In addition to saving for retirement, millennials should make sure to have an emergency fund to tide them over when out of work or facing an unexpected crisis.
2. Asset Allocation
Having the right allocation in stocks and bonds can make a big difference in how much your portfolio will return over the years. If your asset allocation is too low on stocks, you will not reach your goals. Some advisors suggest that millennials, especially those at the younger end of the spectrum, should allocate as much as 90% to 100% of their portfolio in stocks.
You simply cannot accumulate the money you need to retire without more exposure to equities. Inflation alone will destroy your dollars’ purchasing power if your investments lack appreciation potential. If moving to add more stocks to your portfolio is just too stressful, you will have to find a way to drastically increase your savings.
3. Job Uncertainty
While computers and the web have made things in general really easy, they do come with some drawbacks. The chances of your job being replaced by automation during your lifetime have increased. Some of the change arrives courtesy of COVID-19. According to a recent McKinsey & Co report, “The pandemic accelerated existing trends in remote work, e-commerce, and automation, with up to 25 percent more workers than previously estimated potentially needing to switch occupations.”
Additionally, because of widespread internet access, there is increased competition from foreign workers who can do your job remotely—and likely for a lot less than what you get paid, which lessens the need for full-time staff.
With these two factors in place, the chances of being out of work increase as corporations look to cut costs. When you are unemployed, you lose time and money to save in a retirement account and get an employer match. You also risk needing to withdraw funds from your retirement savings to keep yourself afloat. That’s another reason why you need an emergency fund.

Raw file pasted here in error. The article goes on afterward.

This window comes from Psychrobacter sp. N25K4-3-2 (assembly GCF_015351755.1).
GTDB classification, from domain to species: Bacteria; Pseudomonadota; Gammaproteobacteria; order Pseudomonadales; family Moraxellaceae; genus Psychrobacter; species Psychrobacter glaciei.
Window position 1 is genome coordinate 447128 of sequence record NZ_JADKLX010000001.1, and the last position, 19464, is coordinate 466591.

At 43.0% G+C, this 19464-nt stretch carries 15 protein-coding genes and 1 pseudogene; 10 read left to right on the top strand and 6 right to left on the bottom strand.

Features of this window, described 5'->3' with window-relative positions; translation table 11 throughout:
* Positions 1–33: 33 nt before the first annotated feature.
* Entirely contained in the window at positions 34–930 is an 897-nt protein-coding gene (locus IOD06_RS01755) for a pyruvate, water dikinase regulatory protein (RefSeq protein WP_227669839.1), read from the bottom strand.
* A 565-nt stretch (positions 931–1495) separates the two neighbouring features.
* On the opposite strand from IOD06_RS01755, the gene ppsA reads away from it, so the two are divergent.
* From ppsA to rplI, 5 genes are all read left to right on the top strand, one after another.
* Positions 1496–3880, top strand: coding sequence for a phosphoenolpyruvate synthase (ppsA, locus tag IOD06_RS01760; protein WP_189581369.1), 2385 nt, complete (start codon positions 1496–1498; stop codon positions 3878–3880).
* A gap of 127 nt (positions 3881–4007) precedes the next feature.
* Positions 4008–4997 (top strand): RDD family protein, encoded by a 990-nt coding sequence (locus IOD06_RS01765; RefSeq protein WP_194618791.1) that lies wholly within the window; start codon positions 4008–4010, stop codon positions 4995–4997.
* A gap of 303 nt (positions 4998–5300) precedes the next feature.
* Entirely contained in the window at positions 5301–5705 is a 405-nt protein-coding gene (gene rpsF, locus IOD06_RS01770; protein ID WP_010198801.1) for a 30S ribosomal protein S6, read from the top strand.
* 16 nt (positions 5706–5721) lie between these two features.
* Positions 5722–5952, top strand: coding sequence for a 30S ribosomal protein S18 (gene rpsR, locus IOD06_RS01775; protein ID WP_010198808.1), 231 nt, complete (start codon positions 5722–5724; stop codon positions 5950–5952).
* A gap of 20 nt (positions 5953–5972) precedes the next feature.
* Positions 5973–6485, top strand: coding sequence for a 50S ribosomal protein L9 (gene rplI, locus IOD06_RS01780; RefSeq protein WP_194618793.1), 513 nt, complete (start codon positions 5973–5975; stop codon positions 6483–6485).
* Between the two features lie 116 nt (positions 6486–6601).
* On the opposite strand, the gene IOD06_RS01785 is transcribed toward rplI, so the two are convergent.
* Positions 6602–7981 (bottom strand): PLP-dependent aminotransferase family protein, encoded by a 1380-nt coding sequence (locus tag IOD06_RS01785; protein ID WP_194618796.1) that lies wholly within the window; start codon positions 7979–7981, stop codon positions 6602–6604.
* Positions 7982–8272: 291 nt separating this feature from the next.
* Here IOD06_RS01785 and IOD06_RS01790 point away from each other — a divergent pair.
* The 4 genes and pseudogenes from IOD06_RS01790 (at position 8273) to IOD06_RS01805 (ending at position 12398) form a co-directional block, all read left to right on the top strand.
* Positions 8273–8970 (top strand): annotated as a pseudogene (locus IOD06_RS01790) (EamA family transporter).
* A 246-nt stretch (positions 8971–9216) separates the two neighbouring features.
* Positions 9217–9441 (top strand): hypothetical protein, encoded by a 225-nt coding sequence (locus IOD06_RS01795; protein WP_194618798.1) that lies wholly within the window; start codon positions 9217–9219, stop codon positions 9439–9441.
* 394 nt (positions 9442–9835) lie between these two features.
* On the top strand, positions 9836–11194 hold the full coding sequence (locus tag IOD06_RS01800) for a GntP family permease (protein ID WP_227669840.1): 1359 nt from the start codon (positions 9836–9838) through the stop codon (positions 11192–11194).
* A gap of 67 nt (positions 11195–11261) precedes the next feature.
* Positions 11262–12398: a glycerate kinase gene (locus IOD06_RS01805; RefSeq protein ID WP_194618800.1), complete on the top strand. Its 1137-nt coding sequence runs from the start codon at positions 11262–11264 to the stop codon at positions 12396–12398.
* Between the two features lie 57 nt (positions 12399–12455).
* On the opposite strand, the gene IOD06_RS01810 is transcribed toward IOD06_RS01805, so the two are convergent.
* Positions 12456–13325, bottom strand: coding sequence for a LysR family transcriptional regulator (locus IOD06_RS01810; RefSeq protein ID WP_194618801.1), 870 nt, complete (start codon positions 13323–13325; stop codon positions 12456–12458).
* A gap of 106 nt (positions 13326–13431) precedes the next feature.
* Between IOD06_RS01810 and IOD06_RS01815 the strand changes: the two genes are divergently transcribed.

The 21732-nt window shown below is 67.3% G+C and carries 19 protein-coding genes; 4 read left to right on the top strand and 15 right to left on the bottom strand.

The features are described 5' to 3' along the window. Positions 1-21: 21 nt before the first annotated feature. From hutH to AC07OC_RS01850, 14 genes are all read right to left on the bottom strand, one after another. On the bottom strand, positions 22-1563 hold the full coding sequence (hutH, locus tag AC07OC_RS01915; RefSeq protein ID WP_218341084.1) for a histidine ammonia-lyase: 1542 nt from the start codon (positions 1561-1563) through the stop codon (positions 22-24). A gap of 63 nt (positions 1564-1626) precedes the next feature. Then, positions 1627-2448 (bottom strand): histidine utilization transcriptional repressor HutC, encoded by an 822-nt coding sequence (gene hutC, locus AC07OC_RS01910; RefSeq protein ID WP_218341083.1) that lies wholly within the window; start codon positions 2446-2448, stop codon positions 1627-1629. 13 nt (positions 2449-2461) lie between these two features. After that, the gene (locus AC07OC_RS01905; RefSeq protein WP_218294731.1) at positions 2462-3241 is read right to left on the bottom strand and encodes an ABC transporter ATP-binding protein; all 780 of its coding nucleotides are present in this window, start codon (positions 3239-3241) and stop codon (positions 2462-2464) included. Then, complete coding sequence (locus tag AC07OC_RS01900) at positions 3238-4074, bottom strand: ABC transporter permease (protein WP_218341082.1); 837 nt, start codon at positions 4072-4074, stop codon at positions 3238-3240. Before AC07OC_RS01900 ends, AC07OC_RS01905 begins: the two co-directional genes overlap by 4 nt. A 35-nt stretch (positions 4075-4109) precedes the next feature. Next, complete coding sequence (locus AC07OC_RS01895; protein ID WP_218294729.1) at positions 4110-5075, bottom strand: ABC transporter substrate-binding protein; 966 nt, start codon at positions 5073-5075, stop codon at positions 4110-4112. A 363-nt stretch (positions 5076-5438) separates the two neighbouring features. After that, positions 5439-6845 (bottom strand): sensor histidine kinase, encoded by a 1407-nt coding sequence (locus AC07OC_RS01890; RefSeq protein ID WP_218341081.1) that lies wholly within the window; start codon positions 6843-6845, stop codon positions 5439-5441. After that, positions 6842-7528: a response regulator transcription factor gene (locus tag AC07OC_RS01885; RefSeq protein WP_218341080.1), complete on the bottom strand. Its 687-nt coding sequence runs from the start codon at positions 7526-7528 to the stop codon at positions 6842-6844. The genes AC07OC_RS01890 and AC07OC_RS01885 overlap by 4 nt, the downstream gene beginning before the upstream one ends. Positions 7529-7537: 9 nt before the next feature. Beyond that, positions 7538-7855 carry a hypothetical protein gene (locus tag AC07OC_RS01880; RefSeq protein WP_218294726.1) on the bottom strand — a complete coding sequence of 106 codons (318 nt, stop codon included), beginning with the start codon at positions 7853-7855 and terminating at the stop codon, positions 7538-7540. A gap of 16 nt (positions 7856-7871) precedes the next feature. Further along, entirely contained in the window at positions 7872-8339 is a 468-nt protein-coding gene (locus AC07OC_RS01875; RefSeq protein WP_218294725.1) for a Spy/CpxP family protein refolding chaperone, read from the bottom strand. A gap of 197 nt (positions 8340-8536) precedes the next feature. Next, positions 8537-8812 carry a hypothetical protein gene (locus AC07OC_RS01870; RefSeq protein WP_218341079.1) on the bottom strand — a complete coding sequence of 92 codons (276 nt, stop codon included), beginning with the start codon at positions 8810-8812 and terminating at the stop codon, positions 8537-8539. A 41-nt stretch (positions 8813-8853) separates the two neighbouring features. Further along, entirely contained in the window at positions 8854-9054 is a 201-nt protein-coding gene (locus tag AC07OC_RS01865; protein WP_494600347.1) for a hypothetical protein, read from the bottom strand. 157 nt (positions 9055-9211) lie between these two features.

How Many Millennials Think They Will Never Retire?
According to a 2021 Harris poll on behalf of CNBC, 61% of older millennials said they planned to work at least part time in retirement. Roughly 14% were unsure about working in retirement, and 25% said they would not work after they retired.
What Are the Birth Years for the Millennial Generation?
According to the Pew Research Center, anyone born between 1981 and 1996 is a member of the millennial generation. In 2023 those individuals range in age from 27 to 42.
How Much Should a 42-Year-Old Millennial Have Saved for Retirement So Far?
Fidelity Investments suggests that at the age of 40 you should have saved the equivalent of three times your annual salary. This puts you on pace to save 10 times your annual salary by age 67.
The Bottom Line
There are plenty of reasons why millennials are stressing about saving for retirement. The best way to deal with all of them is to save as much as you can. A good goal is to save at least 15% of your gross income to ensure that you get to live the life you want after you bid the workplace adieu.
Pew Research Center. "Defining Generations: Where Millennials End and Generation Z Begins."
Fidelity Investments. "4 Rules for Retirement Savings."
Transamerica Center for Retirement Studies. "Living in the COVID-19 Pandemic: the Health, Finances, and Retirement Prospects of Four Generations," Page 28-29.
Fidelity Investments. "How Much Do I Need to Retire?"
Internal Revenue Service. “401(k) Limit Increases to $22,500 for 2023, IRA Limit Rises to $6,500.”
Internal Revenue Service. "Topic No. 403 Interest Received."
Internal Revenue Service. "Topic No. 409 Capital Gains and Losses."
T.RowePrice. "Retirement Savings by Generation: Your 2021 Portfolio."
McKinsey & Co. "The Future of Work After COVID-19."
Remote. "Global Workforce Revolution Report."
CNBC. "61% of Older Millennials Believe They’ll Be Working at Least Part-Time During Retirement."